Great Seal of the Montana University System

 


WWAMI Facts

  • WWAMI is MT’s medical school and has been for 48 years.
  • 997 MT residents have earned medical degrees or are current students in the WWAMI program.
  • MT admits 30 new medical students through WWAMI each year; 10 of which are TRUST (Targeted Rural Underserved Tract) students.
  • MT WWAMI graduate return rate is 43%; 61% overall program retention rate with all WWAMI-state graduates practicing in MT (national rate for in-state medical education is 38.5%).
  • Approximately 415 MT physicians have clinical faculty appointments at UW.
  • It takes a minimum of 7 years from entry to practice to become a physician (4 years in medical school, 3 years in residency).
  • MT’s aging population and rural nature combine to produce a large medically underserved population.

Program Summary

In 1973, Montana entered into a cooperative program with the School of Medicine at the University of Washington and the states of Alaska and Idaho.  Wyoming joined the program in 1996, resulting in “WWAMI”, the acronym for the cooperating states.  WWAMI’s primary purpose is to make medical education accessible to students in northwestern states that do not have medical schools.

WWAMI Program Goals:

  • Access to publicly supported medical education
  • Avoid excessive capital costs by using existing educational infrastructure
  • Create community-based medical education
  • Increase the number of primary care providers (MD) /address maldistribution of physicians
  • Support and encourage talented students, especially minority students, to enter the field of medicine
  • Expand GME and CME across WWAMI

How Does the Program Work?

The program operates through a decentralized education process.  In Montana, 30 new medical students enter the program each year and, as of fall 2016, complete the first 18 months of their medical education on the MSU campus.  The second half of year two is spent preparing for and taking board exams.   Clinical training (years 3 and 4) can then be completed across the WWAMI region.  Both Billings and Missoula offer the full complement of third-year clinical training, and single-specialty clinical rotations for both the third and fourth years are available across Montana.  This provision of clinical training in Montana engages our Montana physicians in helping educate the next generation and helps recruit WWAMI students to Montana communities.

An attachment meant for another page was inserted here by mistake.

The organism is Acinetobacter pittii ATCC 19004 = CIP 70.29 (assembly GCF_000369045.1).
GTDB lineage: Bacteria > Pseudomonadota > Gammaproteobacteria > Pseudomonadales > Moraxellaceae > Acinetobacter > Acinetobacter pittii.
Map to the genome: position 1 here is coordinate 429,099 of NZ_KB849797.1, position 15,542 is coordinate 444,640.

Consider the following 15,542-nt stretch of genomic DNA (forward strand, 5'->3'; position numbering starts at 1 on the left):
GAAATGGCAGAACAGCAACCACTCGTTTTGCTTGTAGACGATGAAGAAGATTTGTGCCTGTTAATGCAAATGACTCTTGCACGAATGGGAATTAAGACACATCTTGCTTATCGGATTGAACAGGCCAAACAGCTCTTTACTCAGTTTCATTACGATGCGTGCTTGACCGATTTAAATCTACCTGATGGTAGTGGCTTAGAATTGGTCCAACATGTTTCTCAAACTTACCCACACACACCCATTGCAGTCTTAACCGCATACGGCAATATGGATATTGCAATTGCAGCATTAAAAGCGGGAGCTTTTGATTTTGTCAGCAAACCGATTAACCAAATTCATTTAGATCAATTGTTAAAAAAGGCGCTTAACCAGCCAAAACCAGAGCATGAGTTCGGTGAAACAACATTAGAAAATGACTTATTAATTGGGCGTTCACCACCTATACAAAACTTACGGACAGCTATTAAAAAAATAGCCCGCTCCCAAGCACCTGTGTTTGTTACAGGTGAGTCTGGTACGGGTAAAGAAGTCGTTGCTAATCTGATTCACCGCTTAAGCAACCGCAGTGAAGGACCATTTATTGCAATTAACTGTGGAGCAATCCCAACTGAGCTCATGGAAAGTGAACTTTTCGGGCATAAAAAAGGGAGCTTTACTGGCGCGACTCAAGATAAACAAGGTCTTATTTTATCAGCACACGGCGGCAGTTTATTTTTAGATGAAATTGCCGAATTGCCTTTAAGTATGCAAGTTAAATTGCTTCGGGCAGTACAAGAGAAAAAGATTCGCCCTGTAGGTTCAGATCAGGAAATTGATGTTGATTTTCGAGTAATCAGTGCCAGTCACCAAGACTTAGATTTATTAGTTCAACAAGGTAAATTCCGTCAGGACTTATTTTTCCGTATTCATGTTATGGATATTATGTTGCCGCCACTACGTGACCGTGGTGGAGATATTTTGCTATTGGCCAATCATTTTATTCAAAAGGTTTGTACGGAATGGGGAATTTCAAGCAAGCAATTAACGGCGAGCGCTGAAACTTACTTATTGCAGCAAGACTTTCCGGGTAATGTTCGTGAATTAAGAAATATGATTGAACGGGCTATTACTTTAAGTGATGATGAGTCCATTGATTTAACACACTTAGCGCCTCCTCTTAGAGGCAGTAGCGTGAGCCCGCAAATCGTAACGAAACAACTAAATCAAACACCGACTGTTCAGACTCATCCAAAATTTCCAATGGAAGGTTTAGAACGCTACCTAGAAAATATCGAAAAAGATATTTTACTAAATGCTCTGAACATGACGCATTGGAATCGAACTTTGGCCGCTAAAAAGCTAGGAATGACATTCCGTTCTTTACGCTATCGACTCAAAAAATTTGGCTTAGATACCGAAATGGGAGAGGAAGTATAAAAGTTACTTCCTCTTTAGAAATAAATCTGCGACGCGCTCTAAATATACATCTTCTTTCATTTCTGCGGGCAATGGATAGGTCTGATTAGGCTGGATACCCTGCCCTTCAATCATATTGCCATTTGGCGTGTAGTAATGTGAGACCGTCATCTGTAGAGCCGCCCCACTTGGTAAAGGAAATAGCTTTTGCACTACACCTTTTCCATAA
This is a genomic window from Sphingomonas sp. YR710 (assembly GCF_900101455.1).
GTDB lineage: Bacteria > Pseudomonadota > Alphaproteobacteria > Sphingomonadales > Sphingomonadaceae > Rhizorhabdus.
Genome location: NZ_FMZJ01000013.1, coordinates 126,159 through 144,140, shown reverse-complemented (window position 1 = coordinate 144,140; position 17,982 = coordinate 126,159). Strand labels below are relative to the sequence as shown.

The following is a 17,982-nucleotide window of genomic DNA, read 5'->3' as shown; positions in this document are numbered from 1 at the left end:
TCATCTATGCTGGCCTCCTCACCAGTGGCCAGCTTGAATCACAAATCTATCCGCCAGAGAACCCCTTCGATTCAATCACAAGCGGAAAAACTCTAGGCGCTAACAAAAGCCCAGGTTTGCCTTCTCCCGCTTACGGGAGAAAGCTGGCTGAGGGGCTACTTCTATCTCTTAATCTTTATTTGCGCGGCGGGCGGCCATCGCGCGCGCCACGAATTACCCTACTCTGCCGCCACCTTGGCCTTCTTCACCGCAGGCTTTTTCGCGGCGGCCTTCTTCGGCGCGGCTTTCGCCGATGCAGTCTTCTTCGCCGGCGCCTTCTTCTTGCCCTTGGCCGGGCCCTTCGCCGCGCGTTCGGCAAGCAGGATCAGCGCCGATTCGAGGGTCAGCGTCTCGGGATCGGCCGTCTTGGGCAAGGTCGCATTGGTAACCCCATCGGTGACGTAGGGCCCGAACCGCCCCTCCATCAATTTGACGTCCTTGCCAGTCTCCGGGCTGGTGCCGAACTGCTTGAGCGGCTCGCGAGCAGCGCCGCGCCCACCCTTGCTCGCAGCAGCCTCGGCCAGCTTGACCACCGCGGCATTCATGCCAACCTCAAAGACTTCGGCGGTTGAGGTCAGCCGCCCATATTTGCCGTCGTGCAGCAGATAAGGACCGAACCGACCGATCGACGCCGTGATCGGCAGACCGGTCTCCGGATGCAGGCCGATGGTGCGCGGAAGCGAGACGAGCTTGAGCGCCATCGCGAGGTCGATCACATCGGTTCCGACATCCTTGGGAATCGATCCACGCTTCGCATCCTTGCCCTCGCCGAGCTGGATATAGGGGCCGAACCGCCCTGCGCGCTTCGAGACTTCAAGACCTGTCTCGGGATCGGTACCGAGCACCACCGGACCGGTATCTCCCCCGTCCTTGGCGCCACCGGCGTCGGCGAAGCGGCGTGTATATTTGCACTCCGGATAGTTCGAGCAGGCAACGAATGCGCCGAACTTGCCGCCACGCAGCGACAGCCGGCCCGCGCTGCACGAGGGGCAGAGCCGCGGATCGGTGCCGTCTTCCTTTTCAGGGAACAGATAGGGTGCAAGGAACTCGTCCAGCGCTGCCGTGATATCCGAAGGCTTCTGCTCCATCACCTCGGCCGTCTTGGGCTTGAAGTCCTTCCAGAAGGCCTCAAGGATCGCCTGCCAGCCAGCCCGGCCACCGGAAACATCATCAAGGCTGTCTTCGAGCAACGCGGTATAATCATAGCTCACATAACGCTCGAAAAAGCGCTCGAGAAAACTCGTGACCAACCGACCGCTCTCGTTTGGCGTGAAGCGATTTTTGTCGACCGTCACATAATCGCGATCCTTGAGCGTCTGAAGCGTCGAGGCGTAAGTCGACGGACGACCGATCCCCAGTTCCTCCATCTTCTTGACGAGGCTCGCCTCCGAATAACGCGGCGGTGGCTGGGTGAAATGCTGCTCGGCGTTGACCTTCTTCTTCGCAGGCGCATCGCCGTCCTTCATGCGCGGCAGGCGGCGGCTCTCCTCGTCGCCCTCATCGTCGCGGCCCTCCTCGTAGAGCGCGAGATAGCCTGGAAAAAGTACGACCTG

State Support

In order to defray the cost of non-resident tuition to the UW Medical School, the state of Montana provides a subsidy for each student enrolled in the program.  For FY 21 the state is providing $4.8M to support 89 students in years 2-4 of the WWAMI program at an average subsidy per student of $54,171 annually.  State support covers the non-resident portion of tuition in addition to program operating and administrative costs.  Students pay on average $39,012 annually in tuition to UW plus fees and living expenses.

WWAMI vs. New Medical School    

The cost of establishing a medical school is sizable.  The most recent publicly- funded medical school is Florida State.  To begin their school with a class size of 30 students the state spent $155M.  At full roll out with 120 students per class they expect to pay $38M annually to operate the school or $79,000 per student per year of state support. 

Doctor Shortage

Montana TRUST (Targeted Rural Underserved Track) is a WWAMI initiative designed to alleviate the shortage of primary care and other needed specialties in rural and under-served areas of the state.  This program seeks to select, educate, and support Montana students with an interest in rural or underserved medicine.  Since 2008, 111 Montana WWAMI students have been selected for this program.

In 1973, Montana entered into a cooperative program with the School of Medicine at the University of Washington and the states of Alaska and Idaho. Wyoming joined the program in 1996, resulting in “WWAMI”, the acronym for the cooperating states. WWAMI’s primary purpose is to make medical education accessible to students in northwestern states that do not have medical schools.